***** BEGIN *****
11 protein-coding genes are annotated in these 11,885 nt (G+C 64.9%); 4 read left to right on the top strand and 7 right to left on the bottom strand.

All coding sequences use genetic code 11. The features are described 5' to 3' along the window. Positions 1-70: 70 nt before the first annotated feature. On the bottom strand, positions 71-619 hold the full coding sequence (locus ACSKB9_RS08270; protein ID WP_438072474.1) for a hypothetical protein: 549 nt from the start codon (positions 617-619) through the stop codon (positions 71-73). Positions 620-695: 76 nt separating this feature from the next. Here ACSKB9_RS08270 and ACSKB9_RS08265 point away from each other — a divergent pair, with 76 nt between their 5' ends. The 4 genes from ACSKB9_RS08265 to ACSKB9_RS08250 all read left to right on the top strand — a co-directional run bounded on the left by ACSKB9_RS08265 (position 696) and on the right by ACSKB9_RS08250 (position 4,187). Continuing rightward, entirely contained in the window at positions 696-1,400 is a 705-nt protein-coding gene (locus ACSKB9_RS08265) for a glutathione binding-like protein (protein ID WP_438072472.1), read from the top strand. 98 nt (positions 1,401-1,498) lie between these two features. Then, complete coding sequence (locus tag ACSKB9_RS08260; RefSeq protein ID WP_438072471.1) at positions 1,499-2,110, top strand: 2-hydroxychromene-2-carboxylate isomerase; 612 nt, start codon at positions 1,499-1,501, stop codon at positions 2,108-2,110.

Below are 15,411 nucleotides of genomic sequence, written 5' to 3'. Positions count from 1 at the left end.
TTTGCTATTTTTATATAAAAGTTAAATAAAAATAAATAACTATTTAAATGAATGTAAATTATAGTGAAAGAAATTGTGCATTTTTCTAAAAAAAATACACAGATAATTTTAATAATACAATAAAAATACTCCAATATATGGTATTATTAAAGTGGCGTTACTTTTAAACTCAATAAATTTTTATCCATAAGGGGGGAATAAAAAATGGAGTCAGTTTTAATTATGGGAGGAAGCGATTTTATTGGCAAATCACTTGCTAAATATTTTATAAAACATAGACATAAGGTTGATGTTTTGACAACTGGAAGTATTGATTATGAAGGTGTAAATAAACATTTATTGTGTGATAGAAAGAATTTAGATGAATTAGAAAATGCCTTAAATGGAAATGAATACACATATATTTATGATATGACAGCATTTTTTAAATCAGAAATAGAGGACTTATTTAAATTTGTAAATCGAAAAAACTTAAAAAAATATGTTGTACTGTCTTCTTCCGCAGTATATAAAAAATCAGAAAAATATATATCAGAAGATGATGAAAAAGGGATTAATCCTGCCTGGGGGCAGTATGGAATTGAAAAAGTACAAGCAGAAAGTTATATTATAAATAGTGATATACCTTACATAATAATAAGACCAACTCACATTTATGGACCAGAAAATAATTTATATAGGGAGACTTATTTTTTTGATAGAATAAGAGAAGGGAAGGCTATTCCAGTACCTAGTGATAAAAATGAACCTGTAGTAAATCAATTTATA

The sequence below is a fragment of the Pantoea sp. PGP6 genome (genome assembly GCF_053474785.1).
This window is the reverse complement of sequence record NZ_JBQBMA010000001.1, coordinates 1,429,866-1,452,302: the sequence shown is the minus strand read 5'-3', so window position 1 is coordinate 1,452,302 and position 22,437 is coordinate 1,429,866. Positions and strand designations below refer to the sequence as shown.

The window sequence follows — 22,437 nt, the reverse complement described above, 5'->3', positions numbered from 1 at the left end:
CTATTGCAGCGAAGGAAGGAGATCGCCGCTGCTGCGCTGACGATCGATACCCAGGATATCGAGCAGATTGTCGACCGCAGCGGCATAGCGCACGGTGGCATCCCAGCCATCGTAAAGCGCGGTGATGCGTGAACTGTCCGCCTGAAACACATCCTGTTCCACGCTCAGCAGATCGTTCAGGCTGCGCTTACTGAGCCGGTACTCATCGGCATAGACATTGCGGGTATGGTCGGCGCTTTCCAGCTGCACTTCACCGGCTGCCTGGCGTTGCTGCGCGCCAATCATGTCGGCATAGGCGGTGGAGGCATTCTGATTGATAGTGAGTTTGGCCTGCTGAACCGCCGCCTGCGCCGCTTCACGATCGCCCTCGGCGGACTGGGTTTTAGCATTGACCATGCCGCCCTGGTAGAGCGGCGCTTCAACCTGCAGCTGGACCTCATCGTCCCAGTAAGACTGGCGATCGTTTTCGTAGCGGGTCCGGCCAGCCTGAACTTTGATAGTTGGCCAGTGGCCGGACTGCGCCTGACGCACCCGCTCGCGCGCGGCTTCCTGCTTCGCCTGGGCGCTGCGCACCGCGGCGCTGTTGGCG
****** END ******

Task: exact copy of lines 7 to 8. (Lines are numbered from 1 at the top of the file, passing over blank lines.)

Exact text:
The window sequence follows — 22,437 nt, the reverse complement described above, 5'->3', positions numbered from 1 at the left end:
CTATTGCAGCGAAGGAAGGAGATCGCCGCTGCTGCGCTGACGATCGATACCCAGGATATCGAGCAGATTGTCGACCGCAGCGGCATAGCGCACGGTGGCATCCCAGCCATCGTAAAGCGCGGTGATGCGTGAACTGTCCGCCTGAAACACATCCTGTTCCACGCTCAGCAGATCGTTCAGGCTGCGCTTACTGAGCCGGTACTCATCGGCATAGACATTGCGGGTATGGTCGGCGCTTTCCAGCTGCACTTCACCGGCTGCCTGGCGTTGCTGCGCGCCAATCATGTCGGCATAGGCGGTGGAGGCATTCTGATTGATAGTGAGTTTGGCCTGCTGAACCGCCGCCTGCGCCGCTTCACGATCGCCCTCGGCGGACTGGGTTTTAGCATTGACCATGCCGCCCTGGTAGAGCGGCGCTTCAACCTGCAGCTGGACCTCATCGTCCCAGTAAGACTGGCGATCGTTTTCGTAGCGGGTCCGGCCAGCCTGAACTTTGATAGTTGGCCAGTGGCCGGACTGCGCCTGACGCACCCGCTCGCGCGCGGCTTCCTGCTTCGCCTGGGCGCTGCGCACCGCGGCGCTGTTGGCG